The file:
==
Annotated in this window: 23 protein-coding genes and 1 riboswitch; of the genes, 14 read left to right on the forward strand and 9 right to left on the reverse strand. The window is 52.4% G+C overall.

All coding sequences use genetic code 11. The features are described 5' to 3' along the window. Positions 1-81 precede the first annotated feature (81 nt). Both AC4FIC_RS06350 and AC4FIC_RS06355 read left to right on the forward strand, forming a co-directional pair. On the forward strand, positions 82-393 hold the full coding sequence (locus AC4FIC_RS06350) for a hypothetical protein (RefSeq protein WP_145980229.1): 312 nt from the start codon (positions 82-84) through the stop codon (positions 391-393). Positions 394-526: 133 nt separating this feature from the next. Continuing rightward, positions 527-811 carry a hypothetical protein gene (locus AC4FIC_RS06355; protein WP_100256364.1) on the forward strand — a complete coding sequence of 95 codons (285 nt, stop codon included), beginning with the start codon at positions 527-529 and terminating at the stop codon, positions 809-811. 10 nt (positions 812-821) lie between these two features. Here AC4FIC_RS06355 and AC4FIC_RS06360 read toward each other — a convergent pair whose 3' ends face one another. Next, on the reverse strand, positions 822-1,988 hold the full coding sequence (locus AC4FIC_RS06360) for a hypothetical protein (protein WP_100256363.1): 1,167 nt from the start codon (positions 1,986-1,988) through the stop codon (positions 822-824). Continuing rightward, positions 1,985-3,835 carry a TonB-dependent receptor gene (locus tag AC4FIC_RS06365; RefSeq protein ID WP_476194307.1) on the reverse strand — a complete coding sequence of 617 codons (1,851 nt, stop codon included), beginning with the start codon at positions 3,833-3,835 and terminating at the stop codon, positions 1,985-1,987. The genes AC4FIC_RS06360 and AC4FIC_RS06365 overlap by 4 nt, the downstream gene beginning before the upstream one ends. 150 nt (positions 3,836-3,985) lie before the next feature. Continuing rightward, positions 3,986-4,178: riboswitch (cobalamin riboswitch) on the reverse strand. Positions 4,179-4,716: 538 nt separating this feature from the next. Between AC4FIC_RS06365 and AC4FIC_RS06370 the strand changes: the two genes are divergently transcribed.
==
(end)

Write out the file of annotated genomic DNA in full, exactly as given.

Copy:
Annotated in this window: 23 protein-coding genes and 1 riboswitch; of the genes, 14 read left to right on the forward strand and 9 right to left on the reverse strand. The window is 52.4% G+C overall.

All coding sequences use genetic code 11. The features are described 5' to 3' along the window. Positions 1-81 precede the first annotated feature (81 nt). Both AC4FIC_RS06350 and AC4FIC_RS06355 read left to right on the forward strand, forming a co-directional pair. On the forward strand, positions 82-393 hold the full coding sequence (locus AC4FIC_RS06350) for a hypothetical protein (RefSeq protein WP_145980229.1): 312 nt from the start codon (positions 82-84) through the stop codon (positions 391-393). Positions 394-526: 133 nt separating this feature from the next. Continuing rightward, positions 527-811 carry a hypothetical protein gene (locus AC4FIC_RS06355; protein WP_100256364.1) on the forward strand — a complete coding sequence of 95 codons (285 nt, stop codon included), beginning with the start codon at positions 527-529 and terminating at the stop codon, positions 809-811. 10 nt (positions 812-821) lie between these two features. Here AC4FIC_RS06355 and AC4FIC_RS06360 read toward each other — a convergent pair whose 3' ends face one another. Next, on the reverse strand, positions 822-1,988 hold the full coding sequence (locus AC4FIC_RS06360) for a hypothetical protein (protein WP_100256363.1): 1,167 nt from the start codon (positions 1,986-1,988) through the stop codon (positions 822-824). Continuing rightward, positions 1,985-3,835 carry a TonB-dependent receptor gene (locus tag AC4FIC_RS06365; RefSeq protein ID WP_476194307.1) on the reverse strand — a complete coding sequence of 617 codons (1,851 nt, stop codon included), beginning with the start codon at positions 3,833-3,835 and terminating at the stop codon, positions 1,985-1,987. The genes AC4FIC_RS06360 and AC4FIC_RS06365 overlap by 4 nt, the downstream gene beginning before the upstream one ends. 150 nt (positions 3,836-3,985) lie before the next feature. Continuing rightward, positions 3,986-4,178: riboswitch (cobalamin riboswitch) on the reverse strand. Positions 4,179-4,716: 538 nt separating this feature from the next. Between AC4FIC_RS06365 and AC4FIC_RS06370 the strand changes: the two genes are divergently transcribed.